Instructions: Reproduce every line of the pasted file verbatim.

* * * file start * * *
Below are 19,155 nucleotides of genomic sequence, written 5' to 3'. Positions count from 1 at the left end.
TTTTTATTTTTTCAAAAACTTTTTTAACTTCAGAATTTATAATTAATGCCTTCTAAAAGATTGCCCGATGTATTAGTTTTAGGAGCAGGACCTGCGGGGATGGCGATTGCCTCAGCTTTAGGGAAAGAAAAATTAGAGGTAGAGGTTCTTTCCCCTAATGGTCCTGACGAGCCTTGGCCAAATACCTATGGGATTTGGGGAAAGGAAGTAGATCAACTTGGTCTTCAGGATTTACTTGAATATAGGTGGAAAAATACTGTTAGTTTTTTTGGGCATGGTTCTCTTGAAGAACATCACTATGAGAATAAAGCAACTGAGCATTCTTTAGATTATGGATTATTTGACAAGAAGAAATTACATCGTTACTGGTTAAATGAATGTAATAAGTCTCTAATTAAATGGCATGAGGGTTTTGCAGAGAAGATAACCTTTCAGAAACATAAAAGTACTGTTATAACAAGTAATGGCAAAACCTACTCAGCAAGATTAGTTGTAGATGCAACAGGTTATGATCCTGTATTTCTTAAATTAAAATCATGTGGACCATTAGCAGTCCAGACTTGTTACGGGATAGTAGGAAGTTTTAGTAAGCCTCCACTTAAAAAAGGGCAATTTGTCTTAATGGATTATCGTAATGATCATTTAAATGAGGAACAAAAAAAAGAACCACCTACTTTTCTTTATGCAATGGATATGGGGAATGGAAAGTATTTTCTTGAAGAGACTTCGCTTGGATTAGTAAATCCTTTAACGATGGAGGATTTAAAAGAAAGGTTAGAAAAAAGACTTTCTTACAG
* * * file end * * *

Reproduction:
Below are 19,155 nucleotides of genomic sequence, written 5' to 3'. Positions count from 1 at the left end.
TTTTTATTTTTTCAAAAACTTTTTTAACTTCAGAATTTATAATTAATGCCTTCTAAAAGATTGCCCGATGTATTAGTTTTAGGAGCAGGACCTGCGGGGATGGCGATTGCCTCAGCTTTAGGGAAAGAAAAATTAGAGGTAGAGGTTCTTTCCCCTAATGGTCCTGACGAGCCTTGGCCAAATACCTATGGGATTTGGGGAAAGGAAGTAGATCAACTTGGTCTTCAGGATTTACTTGAATATAGGTGGAAAAATACTGTTAGTTTTTTTGGGCATGGTTCTCTTGAAGAACATCACTATGAGAATAAAGCAACTGAGCATTCTTTAGATTATGGATTATTTGACAAGAAGAAATTACATCGTTACTGGTTAAATGAATGTAATAAGTCTCTAATTAAATGGCATGAGGGTTTTGCAGAGAAGATAACCTTTCAGAAACATAAAAGTACTGTTATAACAAGTAATGGCAAAACCTACTCAGCAAGATTAGTTGTAGATGCAACAGGTTATGATCCTGTATTTCTTAAATTAAAATCATGTGGACCATTAGCAGTCCAGACTTGTTACGGGATAGTAGGAAGTTTTAGTAAGCCTCCACTTAAAAAAGGGCAATTTGTCTTAATGGATTATCGTAATGATCATTTAAATGAGGAACAAAAAAAAGAACCACCTACTTTTCTTTATGCAATGGATATGGGGAATGGAAAGTATTTTCTTGAAGAGACTTCGCTTGGATTAGTAAATCCTTTAACGATGGAGGATTTAAAAGAAAGGTTAGAAAAAAGACTTTCTTACAG